The prevalence of hypertension in Koreans aged 40 to 49 years was 22.7% in 2009 [40]. In the present study, the prevalence of hypertension in the control group was 13.3%. This difference was due to the fact that the questionnaire used in this study was answered based on a subject's past experience with diagnosis of hypertension before examination in the Health Promotion Center or ophthalmic clinic. Indeed, among the 339 control subjects, 74 (21.8%) were diagnosed with hypertension after the examination. This prevalence is similar to that of Koreans aged 40 to 49 years (22.7%). Therefore, the practical prevalence of hypertension in CSC patients may be higher than that reported in the questionnaire (25.7%).
There are some limitations to this study. Medical records were retrospectively reviewed, and systemic factors were analyzed retrospectively. In particular, standard medical history charts rely on a subject's recall at a particular time. We did not quantitatively measure sleep disturbances or snoring, and we only included cases of idiopathic CSC. We did not accept questionnaires from patients with CSC associated with steroid use. This prevented an analysis regarding an association of corticosteroid use with CSC. As this study was a cross-sectional comparative study using medical history charts, the period and course of the disease process could not be evaluated.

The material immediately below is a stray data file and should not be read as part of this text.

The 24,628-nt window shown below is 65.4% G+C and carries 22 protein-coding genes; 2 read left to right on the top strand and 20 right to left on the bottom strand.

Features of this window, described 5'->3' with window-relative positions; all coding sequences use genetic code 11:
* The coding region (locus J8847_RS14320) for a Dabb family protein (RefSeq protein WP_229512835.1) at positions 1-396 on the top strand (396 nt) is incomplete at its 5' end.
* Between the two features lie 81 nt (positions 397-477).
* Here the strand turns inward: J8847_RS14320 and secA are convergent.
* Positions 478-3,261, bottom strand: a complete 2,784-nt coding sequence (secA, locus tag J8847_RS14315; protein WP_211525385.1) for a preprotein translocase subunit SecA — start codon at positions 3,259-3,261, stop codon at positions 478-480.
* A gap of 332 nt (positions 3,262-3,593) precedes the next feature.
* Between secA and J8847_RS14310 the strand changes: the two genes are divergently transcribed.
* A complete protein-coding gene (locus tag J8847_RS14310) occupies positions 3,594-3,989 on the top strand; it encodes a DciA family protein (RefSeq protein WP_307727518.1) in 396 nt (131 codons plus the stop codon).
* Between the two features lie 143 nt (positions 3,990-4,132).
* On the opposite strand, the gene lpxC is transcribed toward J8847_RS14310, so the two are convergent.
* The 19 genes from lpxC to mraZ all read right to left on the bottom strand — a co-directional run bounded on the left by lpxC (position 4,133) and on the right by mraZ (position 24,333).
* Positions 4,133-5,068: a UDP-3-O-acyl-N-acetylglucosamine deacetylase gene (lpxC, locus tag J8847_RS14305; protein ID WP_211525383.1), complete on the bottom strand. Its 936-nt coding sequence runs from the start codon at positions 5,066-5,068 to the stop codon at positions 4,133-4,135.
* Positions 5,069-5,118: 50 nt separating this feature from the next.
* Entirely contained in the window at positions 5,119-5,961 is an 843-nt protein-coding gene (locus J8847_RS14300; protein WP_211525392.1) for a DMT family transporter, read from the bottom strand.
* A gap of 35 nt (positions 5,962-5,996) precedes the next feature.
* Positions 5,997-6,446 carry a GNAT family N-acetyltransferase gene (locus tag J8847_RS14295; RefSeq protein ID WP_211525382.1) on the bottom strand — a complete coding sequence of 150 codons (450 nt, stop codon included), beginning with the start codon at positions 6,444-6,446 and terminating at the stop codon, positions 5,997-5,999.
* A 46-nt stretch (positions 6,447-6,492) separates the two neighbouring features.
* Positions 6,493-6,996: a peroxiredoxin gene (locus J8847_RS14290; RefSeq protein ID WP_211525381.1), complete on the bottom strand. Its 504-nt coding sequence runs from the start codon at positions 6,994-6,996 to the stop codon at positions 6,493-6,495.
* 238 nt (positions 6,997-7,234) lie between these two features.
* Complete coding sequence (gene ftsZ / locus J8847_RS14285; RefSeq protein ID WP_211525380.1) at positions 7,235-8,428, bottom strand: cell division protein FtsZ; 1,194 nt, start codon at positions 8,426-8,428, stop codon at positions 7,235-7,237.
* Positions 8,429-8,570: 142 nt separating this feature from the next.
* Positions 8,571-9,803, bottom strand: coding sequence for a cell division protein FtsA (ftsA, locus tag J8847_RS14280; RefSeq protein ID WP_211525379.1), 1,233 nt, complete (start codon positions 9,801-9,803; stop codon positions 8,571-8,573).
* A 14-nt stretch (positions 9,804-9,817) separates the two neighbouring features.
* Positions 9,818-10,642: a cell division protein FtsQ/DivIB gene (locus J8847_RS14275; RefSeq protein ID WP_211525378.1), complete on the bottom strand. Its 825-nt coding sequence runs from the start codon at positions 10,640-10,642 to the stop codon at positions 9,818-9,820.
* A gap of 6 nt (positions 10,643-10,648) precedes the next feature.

In conclusion, hypertension, sleep disturbance, snoring, and medicinal plant use were identified as factors associated with CSC. Expanded history taking, including systemic factors and culture-specific behavior related to stress or fatigue such as use of medicinal plants, will be helpful in identifying Korean patients at an increased risk for CSC.

Notes

Presented in part at the 103rd meeting of the Korean Ophthalmological Society, April 3-4, 2010, Busan, Korea.

Conflicts of interest

No potential conflict of interest relevant to this article was reported.

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Table 1
Characteristics of central serous chorioretinopathy cases and controls
kjo-26-260-i001.jpg

*Independent t-test.

Table 2
Characteristics of acute and chronic central serous chorioretinopathy subgroups (n = 113)
kjo-26-260-i002.jpg

*Mann-Whitney test.

Table 3
Characteristics of typical and atypical central serous chorioretinopathy subgroups (n = 113)
kjo-26-260-i003.jpg

*Mann-Whitney test.

Table 4
Univariate analysis of systemic risk factors for central serous chorioretinopathy
kjo-26-260-i004.jpg

Values are presented as number (%).

*Fisher's exact test.

Table 5
Multinomial logistic regression analysis of acute and chronic central serous chorioretinopathy subgroups (n = 113)
kjo-26-260-i005.jpg
Table 6
Multinomial logistic regression analysis of typical and atypical central serous chorioretinopathy subgroups (n = 113)
kjo-26-260-i006.jpg